Understanding and Finding Our Way – Decolonizing Canadian Education
Decolonizing Canadian Education
|Understanding and Finding Our Way – Decolonizing Canadian Education was unavailable for viewing since April 7, 2022 for one year to respect the cultural protocols of the family of the late Davis Swindler-Horse. Davis contributed Cree translations and narrated the Cree language in the film. In Cree culture, the grieving period is one of the most sacred times for both those who have left us and for those who are left behind. It is tradition to set aside physical memories of loved ones for one year until the first memorial feast. As a professional organization we respect the values and beliefs of all. We remain ever so grateful for the contributions late Davis blessed us with in narrating Cree in the film. His family is very thankful for this demonstration of respect. Now that the year of mourning has passed, we thank Davis and his family for the teachings and we will continue to honour Davis and his memory through sharing the film and accompanying resources.|
All Canadians are responsible for reconciliation. Teachers have a unique opportunity to contribute by advocating for change to eliminate inequity and racism. Understanding and Finding Our Way – Decolonizing Canadian Education is a powerful film that exposes education inequities within public education in Canada. It challenges viewers to help decolonize education so that all students can succeed.
The film was produced by Dr. Verna St. Denis, an internationally renowned scholar in anti-racist education. It was directed by award-winning filmmaker Alison Duke following appropriate protocols and under the guidance of Elder Mary Lee. The 32-minute film is divided into three parts.
Part one – kiyâskiwâcimowina (myth)
Explores the myths that “everyone is equal in Canada. Canada does not have a race problem. Education is the great equalizer. Education is neutral.”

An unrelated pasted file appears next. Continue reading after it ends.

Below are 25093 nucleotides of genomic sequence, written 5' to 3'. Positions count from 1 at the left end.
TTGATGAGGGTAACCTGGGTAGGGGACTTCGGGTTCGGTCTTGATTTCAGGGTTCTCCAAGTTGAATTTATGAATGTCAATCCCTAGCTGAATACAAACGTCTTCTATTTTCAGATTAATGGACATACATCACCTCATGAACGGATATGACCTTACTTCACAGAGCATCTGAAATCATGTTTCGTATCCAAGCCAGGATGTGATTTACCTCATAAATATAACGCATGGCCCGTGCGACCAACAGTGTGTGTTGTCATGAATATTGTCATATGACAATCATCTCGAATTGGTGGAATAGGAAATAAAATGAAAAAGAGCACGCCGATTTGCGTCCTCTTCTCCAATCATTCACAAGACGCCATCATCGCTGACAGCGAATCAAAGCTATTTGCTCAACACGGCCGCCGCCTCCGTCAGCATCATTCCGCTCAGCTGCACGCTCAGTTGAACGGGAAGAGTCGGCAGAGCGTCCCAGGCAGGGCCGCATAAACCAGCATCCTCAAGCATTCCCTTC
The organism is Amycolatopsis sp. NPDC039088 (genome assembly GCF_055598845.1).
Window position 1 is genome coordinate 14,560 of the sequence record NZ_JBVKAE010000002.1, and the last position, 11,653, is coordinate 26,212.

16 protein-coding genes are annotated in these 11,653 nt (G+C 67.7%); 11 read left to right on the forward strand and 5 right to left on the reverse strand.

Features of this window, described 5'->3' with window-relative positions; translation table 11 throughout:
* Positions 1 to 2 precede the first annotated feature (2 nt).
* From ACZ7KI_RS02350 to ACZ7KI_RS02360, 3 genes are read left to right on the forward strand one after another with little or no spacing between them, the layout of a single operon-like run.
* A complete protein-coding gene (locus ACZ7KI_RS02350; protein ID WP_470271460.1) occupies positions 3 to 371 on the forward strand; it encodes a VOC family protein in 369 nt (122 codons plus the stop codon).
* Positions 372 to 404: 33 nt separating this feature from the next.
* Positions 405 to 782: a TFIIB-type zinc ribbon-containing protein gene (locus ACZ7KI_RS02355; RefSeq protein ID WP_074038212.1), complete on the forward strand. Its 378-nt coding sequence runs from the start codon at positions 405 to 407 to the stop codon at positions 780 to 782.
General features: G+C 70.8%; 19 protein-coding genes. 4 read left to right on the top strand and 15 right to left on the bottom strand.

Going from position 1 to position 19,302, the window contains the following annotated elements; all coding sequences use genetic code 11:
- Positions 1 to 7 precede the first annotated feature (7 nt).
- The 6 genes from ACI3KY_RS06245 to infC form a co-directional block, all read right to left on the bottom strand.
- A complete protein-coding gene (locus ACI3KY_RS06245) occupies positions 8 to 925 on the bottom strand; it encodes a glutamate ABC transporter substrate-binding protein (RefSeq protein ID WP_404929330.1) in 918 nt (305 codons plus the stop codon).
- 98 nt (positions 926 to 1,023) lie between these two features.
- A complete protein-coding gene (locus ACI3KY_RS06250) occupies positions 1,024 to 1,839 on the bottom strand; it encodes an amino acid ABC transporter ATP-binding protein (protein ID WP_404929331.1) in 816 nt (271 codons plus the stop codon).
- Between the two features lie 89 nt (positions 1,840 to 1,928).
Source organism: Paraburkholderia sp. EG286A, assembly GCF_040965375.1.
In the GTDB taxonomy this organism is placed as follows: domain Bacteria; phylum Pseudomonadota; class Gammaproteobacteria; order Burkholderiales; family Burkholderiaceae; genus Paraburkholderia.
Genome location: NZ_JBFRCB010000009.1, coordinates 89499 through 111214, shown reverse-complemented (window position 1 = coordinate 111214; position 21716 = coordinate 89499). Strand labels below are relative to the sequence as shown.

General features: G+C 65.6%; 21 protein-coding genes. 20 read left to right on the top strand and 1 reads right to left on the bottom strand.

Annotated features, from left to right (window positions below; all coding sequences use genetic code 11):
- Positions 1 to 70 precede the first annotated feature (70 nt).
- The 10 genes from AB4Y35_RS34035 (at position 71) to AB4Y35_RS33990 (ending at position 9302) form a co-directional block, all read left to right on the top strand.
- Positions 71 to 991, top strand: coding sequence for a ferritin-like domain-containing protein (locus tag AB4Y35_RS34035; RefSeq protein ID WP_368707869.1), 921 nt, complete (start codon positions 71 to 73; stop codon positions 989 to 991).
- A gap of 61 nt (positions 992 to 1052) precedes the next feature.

Part two – tâpewêwin (truth)
Exposes public education inequities and explores the need for system change through an anti-colonial lens.
Part three – ôte-nikâniyihtamawin (hope)
Inspires hope that, together, we can create public education systems that support the success of all students.
You can view the full film here.
Warning: Film content and discussions prompted by the facilitation and discussion guides may be challenging or upsetting. Please consider connecting with a local Elder or Knowledge Keeper, friend or colleague, or any of the following, for additional support:
- The Indian Residential Schools Crisis Line (1-866-925-4419) is available 24 hours a day.
- Members of the Saskatchewan Teachers’ Federation can also access support from the Member and Family Assistance Program.
- Healthline 811 can provide links to information about provincial mental health supports.
The film was created through the support of the Dr. Jennifer Simpson, Principal Investigator of the Social Science and Humanities Research Council grant: Building and Mobilizing Knowledge on Race and Colonialism in Canada.
The Saskatchewan Teachers’ Federation is humbled to work with and learn from Elder Mary Lee, Dr. Verna St. Denis, Shelly Tootoosis, local Indigenous leaders and educators, in partnership with the Universities of Saskatchewan and Waterloo. The Federation acknowledges the Truth and Reconciliation Commission Calls to Action and commits to furthering the work of reconciliation in order to improve the experiences of all Saskatchewan teachers and students.
Film Discussion and Facilitation Guides Available
Explore themes identified in the film and use the discussion and facilitation guides to reflect on and discuss ways to decolonize education so all students can succeed. Use the resources to support your personal learning or with staff and students so we can learn and grow together.